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Thinking, meditating on the future, it scares me makes me feel dejected. My moods seem to ebb and flow in a continuous upward and downward flow. Sometimes, I feel like I’m perfectly satiated by my own presence. I go all day without talking to anyone and I’m so engrossed and distracted, I barely even notice. Then, on other days, like today, my being alone feels like loneliness.

I do need attention. I need a lot of attention. It scares me to admit just how much of an attention whore I am.

I was chatting with one of my best friends the other day, and out of the blue, I said that I’ve decided to put myself out there, to ‘meet someone’. So, I took my friend’s advice and created an OKCupid profile. Twas a very misguided move.

I didn’t go in with my eyes closed. In the face of fear, my instinctive response is research. That’s probably my law degree flaring alive and affecting my actions, but it is my primary mode of attack: Understand the enemy so that I’m prepared to tackle it by the horns. I read scores of articles on building an online dating profile. I even read the abysmal statistics for response rates and what men will inevitably have to go through, especially if the man in question is (a) not ripped and (b) not white. Ding ding ding – on both accounts.

I then poured hours into my profile – thinking about it, crafting it, doing my best to blend honesty with everything I’d read and absorbed. Most of all – I refused to get my hopes my up. I told myself over and over again that after all my efforts, chances are that nobody’s going to respond to me anyway.

Then when nobody responded – I was crushed anyway.

My self-doubt issues came to the front with this online dating profile. I read girls’ profiles, I spent time writing good introductory messages, even saw them visiting my profile – and then heard nothing.

I don’t blame the women though. I get where they’re coming from. Online dating is a meat market. They get bombarded endlessly with male attention on these websites. They do have the luxury to be picky. And I totally get that my charm, whatever it may be, is certainly not something that can be gleaned through an online profile, or worse, terrible pictures of me. Online dating is a very physical process and your looks, as much as I criticise superficiality, are extremely important. I’m guilty of going for the better looking women. I did try to set my sights low though. I made it a point to avoid the beautiful girls with divine, model-esque physiques and angelic faces because I know where I stand on the totem pole and I want to be pragmatic.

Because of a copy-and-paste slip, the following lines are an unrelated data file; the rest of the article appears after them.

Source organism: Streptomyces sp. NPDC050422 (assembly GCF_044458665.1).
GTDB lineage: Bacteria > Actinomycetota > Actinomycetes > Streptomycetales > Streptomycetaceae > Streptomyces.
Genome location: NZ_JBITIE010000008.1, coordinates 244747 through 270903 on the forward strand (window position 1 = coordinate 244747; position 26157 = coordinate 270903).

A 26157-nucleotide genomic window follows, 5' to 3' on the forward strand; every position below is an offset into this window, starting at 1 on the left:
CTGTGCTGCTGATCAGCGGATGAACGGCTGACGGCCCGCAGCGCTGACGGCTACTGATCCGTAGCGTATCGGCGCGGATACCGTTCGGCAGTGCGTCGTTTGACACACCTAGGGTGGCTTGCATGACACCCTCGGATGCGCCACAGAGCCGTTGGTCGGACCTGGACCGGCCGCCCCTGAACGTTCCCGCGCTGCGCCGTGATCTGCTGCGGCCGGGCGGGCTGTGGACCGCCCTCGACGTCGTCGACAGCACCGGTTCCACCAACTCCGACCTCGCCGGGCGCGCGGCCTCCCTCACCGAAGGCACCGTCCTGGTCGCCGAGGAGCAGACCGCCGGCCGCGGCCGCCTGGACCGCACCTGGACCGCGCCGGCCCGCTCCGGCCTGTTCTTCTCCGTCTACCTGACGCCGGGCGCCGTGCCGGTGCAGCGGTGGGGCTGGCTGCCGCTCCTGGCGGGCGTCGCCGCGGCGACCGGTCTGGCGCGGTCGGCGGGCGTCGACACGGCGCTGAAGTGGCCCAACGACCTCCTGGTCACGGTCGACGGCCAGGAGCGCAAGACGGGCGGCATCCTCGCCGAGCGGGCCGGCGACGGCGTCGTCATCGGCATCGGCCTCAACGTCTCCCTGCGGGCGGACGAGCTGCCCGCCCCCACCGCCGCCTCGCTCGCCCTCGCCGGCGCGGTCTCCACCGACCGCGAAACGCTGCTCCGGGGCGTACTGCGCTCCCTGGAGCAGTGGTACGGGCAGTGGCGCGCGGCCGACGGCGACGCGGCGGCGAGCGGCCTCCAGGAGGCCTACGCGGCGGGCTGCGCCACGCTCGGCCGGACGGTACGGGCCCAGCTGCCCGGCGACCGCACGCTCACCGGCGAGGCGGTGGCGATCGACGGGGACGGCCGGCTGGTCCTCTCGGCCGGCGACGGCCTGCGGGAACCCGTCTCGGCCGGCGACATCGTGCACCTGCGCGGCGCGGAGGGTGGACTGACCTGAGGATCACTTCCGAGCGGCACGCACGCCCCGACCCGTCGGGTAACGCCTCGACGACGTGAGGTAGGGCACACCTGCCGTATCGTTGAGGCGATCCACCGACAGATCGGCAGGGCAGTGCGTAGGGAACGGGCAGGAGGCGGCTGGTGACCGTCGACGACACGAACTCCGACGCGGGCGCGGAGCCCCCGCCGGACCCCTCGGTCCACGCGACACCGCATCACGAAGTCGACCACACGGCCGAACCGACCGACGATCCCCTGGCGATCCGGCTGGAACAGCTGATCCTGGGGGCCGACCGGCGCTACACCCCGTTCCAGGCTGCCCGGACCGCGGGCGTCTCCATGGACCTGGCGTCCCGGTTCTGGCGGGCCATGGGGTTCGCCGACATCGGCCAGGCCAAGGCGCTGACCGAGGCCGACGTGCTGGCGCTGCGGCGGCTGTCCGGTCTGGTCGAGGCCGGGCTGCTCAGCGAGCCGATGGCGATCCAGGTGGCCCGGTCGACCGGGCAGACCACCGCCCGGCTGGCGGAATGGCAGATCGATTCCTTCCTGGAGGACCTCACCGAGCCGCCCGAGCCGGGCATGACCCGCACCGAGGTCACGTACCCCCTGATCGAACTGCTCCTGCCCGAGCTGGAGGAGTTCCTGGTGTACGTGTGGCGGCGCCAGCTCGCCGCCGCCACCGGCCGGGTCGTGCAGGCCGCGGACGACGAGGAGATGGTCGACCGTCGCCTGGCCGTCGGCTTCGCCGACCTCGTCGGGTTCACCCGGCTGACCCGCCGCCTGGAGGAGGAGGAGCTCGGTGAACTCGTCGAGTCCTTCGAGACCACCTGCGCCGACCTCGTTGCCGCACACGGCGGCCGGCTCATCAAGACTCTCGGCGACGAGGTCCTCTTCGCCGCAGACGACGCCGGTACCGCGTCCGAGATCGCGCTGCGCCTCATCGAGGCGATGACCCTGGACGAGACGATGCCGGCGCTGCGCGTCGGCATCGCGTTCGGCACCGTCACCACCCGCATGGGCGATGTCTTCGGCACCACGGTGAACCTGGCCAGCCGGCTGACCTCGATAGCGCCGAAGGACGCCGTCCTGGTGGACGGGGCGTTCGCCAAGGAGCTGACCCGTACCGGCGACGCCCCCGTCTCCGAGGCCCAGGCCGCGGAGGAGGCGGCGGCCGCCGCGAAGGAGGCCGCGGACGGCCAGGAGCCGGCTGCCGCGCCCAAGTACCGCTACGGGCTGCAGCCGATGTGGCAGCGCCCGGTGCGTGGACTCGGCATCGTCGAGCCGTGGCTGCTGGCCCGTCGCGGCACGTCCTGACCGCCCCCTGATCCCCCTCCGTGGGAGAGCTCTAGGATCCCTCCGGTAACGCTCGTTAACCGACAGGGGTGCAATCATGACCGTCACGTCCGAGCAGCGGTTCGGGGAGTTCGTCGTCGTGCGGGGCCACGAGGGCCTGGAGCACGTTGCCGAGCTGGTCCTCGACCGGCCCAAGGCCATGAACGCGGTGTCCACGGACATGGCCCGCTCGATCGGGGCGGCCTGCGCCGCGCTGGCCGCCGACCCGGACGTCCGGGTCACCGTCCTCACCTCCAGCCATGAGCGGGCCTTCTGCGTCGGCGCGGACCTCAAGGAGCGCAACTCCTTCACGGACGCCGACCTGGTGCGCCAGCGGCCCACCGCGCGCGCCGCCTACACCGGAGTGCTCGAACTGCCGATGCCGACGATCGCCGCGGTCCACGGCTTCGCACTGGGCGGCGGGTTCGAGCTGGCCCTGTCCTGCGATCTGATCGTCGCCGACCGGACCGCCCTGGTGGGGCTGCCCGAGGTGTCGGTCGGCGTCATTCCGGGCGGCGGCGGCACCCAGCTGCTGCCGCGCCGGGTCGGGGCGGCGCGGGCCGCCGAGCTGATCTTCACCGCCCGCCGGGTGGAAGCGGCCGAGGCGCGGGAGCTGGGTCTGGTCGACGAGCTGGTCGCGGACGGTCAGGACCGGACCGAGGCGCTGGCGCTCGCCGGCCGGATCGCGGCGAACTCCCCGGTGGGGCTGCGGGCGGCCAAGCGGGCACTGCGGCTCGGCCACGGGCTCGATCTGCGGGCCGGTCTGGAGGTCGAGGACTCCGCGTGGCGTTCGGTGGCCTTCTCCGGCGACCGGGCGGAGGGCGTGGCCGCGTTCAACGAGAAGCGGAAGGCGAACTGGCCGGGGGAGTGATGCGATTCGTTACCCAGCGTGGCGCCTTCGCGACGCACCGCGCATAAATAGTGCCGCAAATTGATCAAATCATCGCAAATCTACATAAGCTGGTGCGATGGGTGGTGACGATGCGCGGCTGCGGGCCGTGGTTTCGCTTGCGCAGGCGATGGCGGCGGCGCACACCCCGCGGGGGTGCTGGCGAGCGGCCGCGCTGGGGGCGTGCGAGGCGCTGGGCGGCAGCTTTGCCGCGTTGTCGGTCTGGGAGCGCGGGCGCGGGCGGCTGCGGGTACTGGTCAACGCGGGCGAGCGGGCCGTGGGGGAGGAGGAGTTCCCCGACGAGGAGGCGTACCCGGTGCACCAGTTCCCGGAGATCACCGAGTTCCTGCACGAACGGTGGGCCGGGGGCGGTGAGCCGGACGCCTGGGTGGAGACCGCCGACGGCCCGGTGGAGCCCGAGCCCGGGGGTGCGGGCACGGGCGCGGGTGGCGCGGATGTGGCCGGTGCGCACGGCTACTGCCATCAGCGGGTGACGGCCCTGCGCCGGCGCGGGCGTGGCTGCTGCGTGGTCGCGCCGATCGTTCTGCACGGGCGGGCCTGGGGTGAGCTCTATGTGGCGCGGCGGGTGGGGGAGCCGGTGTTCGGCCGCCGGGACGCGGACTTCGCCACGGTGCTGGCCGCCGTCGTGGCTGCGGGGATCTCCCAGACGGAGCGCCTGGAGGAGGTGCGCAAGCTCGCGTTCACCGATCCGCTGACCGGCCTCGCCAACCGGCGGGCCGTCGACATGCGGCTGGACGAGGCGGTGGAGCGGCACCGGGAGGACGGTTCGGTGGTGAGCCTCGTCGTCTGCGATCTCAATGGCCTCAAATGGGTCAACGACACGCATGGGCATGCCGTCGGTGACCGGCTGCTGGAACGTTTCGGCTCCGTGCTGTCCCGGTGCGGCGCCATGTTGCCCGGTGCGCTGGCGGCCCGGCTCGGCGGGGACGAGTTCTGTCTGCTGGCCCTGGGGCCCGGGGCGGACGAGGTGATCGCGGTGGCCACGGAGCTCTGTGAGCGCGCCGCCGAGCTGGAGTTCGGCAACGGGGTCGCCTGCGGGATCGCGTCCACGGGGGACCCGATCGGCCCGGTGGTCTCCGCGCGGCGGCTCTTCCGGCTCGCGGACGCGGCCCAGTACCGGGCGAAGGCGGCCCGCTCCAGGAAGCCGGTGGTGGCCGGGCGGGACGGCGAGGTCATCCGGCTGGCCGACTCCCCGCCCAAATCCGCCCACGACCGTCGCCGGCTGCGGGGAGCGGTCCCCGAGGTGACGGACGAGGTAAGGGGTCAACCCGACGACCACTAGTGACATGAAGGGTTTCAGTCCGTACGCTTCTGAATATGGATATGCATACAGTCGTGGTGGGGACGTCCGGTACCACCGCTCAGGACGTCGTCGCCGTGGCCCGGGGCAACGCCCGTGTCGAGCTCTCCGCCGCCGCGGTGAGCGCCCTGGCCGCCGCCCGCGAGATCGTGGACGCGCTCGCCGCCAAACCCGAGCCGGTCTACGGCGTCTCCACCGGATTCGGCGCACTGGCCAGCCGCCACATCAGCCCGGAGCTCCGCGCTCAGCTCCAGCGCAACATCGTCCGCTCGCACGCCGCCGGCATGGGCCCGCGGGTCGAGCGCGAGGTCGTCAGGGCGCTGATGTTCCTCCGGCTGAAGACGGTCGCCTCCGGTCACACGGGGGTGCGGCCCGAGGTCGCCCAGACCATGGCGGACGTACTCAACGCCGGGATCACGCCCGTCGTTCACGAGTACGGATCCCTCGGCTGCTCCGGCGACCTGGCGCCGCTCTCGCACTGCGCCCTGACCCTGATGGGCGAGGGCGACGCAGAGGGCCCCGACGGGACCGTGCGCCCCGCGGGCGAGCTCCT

I only messaged girls that seemed ordinary looking, maybe even not that. I read the profiles of every single girl I approached. Thoroughly. I never sent a single ‘hi’ or ‘hey’ and made sure to fill up my messages with details of our potential commonalities and shared interests within 50-80 words.

I got one response. I know – that alone is cause for a major celebration! I even chatted with this girl. She was lovely and very fetching. But my heart wasn’t in it. And I know why: Because I lied.

I told her how I’ve been doing something so exciting and fulfilling during my gap year. I hinted at how intelligent and well-travelled I am. I spoke of it with such enthusiasm, I nearly believed it myself. Why wouldn’t, I? It’s the same falsities I’ve been feeding my friends from uni.

I’m ashamed to admit that I’ve done nothing during my gap year. I went on a diet and lost weight. Developed a stronger interest in cinema and pop culture because I’ve had so much free time. I know waaaay too much about Youtube and Youtube celebrities. But that’s not the kind of stuff that I can tell people!

I’ve spent years cultivating an image of myself being holier-than-thou, intelligent, ambitious, focused, what have you. I’m petrified that if people find out just how burnt out I am, they’ll…well, I guess think lesser of me.

You know? Just writing that out in those words, it makes it sound so trivial and idiotic. I – who has claimed his entire life that he was least bothered by people’s opinions of him – is petrified of having that very same image spoiled. It’s…humanising and humbling to remind myself that I am just as flawed and miserable and capable of mistakes and vices as every other person out there. I’m not better. I’m likely worse.

So that’s my first confession. I love attention and I’ll spin any yarn necessary to get it.

I’m going to work on appreciating who I am and being proud of my accomplishments for what they are. Nothing more.

I deleted my online dating profile.